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Hughes Introduces the HN NOCXT Carrier-Grade Broadband Satellite Hub

July 20, 2011


Hughes Network Systems, LLC introduced a new carrier-grade hub configuration optimized for medium- to large-scale networks. Employing a highly efficient systems architecture, the Hughes HN NOCXT sets a new standard in flexibility and scalability, with numerous features such as guaranteed Quality of Service (QoS) levels for bandwidth management and industry-leading acceleration and compression technologies, making it the ideal solution for service providers and enterprises demanding the best for their customers.  


Operational on 5 continents and supporting over 1 million broadband terminal sites, the HN System is the most advanced and widely deployed satellite networking infrastructure in the marketplace, and is fully compliant with the IP over Satellite (IPoS) global standard— the world's first to be approved by TIA, ETSI and ITU. The HN NOCXT is the latest member of the HN family and the ideal choice to deliver high-speed IP services over satellite, supporting an expanding range of multi-media, video, data and voice applications.


"Hughes continues to push the envelope by further developing and optimizing the HN System. As our latest generation hub configuration, the HN NOCXT comes packed with high capacity and advanced features from a single rack, making the roll-out of  large-scale satellite broadband networks very cost-effective," said Robert Feierbach, vice president of global sales and marketing, International at Hughes.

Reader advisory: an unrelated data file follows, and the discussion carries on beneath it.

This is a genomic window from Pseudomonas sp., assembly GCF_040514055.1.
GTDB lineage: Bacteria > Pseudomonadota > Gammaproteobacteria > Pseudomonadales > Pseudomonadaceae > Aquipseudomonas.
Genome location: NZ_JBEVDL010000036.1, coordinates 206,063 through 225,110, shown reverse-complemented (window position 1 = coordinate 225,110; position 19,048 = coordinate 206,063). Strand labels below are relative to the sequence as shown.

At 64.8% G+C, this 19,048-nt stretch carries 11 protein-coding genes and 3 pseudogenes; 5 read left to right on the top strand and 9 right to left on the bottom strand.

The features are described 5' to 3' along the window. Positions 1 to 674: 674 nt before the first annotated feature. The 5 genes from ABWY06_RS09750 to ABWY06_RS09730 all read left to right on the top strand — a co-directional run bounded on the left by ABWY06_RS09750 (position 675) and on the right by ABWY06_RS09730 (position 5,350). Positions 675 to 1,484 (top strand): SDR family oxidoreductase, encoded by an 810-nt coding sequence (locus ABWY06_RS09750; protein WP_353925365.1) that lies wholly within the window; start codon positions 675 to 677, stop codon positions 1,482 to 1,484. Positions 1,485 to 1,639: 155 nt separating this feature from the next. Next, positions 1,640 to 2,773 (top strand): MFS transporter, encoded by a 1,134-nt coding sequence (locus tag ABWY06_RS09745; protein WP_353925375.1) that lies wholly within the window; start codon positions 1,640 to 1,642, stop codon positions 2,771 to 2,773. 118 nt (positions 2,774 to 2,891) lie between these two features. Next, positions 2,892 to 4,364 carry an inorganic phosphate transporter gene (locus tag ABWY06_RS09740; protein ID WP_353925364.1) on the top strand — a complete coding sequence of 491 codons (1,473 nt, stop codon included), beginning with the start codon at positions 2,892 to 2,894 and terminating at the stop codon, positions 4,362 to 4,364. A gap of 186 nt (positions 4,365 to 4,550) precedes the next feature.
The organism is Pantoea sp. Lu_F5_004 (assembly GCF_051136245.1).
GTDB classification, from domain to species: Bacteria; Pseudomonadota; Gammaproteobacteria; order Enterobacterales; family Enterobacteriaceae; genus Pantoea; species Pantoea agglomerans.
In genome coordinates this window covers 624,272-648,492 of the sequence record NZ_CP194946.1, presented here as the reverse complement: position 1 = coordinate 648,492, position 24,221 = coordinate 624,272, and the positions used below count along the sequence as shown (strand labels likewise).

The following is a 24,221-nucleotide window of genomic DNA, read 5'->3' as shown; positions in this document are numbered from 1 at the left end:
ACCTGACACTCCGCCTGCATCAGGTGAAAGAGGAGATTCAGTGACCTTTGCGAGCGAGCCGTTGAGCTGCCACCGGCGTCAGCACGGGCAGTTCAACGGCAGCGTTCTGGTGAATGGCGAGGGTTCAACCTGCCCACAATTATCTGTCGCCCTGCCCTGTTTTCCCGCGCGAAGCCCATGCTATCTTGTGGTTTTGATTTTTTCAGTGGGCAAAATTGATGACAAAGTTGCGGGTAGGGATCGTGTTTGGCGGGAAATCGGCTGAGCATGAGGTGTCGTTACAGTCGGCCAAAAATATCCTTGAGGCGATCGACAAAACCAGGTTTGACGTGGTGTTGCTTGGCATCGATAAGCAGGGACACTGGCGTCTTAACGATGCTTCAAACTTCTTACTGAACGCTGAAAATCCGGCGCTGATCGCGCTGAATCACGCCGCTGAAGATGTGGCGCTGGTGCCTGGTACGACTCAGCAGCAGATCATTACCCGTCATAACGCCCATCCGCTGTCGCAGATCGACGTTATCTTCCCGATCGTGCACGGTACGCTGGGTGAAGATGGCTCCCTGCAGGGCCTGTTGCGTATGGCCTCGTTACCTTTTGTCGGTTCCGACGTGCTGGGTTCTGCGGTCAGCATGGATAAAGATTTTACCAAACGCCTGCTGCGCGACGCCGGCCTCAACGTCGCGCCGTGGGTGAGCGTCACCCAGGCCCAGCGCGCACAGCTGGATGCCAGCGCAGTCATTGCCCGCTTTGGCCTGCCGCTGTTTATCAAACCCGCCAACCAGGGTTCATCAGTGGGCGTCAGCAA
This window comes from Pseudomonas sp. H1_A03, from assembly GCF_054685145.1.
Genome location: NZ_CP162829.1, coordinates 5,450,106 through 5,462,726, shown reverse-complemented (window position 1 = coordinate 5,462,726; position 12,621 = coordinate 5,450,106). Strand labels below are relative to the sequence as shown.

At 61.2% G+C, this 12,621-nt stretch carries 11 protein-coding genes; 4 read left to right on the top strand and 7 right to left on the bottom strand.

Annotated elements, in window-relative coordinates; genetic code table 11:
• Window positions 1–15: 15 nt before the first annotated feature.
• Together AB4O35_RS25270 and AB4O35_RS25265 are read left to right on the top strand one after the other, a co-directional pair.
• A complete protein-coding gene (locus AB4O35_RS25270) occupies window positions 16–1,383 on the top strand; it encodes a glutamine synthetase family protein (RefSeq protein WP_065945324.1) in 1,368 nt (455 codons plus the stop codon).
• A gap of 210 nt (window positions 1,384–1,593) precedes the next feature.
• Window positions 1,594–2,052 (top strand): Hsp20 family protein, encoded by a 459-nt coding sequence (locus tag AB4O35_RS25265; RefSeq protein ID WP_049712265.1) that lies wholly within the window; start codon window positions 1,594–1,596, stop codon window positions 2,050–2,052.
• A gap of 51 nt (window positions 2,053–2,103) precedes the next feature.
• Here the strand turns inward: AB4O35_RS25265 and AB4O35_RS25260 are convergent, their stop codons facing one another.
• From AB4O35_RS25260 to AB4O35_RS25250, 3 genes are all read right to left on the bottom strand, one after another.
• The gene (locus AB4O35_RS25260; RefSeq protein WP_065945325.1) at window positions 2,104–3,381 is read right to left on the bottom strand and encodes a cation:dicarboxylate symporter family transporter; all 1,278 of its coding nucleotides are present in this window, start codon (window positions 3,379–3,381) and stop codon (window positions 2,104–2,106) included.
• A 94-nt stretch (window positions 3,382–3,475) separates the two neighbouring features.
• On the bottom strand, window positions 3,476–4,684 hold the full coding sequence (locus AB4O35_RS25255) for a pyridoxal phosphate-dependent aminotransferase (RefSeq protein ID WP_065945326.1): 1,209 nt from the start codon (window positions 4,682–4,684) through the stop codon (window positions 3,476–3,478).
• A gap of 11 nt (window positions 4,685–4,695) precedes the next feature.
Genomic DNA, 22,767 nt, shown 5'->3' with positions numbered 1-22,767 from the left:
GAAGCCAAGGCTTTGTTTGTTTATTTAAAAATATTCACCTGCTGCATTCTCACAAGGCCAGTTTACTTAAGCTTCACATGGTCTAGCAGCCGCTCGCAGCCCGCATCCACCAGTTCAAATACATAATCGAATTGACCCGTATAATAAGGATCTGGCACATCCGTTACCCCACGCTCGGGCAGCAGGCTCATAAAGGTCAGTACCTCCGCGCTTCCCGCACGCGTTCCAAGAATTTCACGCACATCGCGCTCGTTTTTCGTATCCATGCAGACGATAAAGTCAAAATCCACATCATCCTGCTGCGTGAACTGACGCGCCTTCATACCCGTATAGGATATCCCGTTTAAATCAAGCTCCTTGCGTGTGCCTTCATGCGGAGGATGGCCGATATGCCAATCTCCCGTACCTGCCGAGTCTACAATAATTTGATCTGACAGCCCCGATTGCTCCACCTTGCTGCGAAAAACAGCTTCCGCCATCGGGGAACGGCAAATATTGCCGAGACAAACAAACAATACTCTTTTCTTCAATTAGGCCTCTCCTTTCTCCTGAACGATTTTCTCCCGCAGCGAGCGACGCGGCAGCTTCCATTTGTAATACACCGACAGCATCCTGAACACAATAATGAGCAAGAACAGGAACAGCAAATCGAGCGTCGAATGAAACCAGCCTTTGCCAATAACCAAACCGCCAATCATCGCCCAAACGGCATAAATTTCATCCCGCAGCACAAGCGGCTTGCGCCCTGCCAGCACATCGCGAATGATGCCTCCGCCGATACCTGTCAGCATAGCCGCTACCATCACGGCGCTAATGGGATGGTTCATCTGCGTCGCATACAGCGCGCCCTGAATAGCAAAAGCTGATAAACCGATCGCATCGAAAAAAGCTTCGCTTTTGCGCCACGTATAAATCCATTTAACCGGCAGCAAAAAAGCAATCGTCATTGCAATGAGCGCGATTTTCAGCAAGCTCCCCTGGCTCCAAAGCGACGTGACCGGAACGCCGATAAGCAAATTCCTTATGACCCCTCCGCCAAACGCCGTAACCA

HN NOCXT Architecture

The HN NOCXT is designed as a compact and efficient single-rack package that is highly modular and scalable, enabling rapid provision of any mix of satellite broadband services from a single, comprehensive platform. The base configuration of the HN NOCXT can be readily expanded to accommodate multiple 121 Mbps forward channels and over 70 Mbps of return channel traffic, all in a single rack.


"Efficiency and flexibility in utilizing satellite bandwidth are at the core of our HN NOCXT design," said David Jupin, vice president, program management, International, at Hughes. "For example, one or more remote terminals can be selected for guaranteed in-route bandwidth, while the remaining large pool of terminals may share fair access via a truly dynamic bandwidth assignment algorithm; inactive terminals are released from all network resources, which are optimized for use by active terminals only."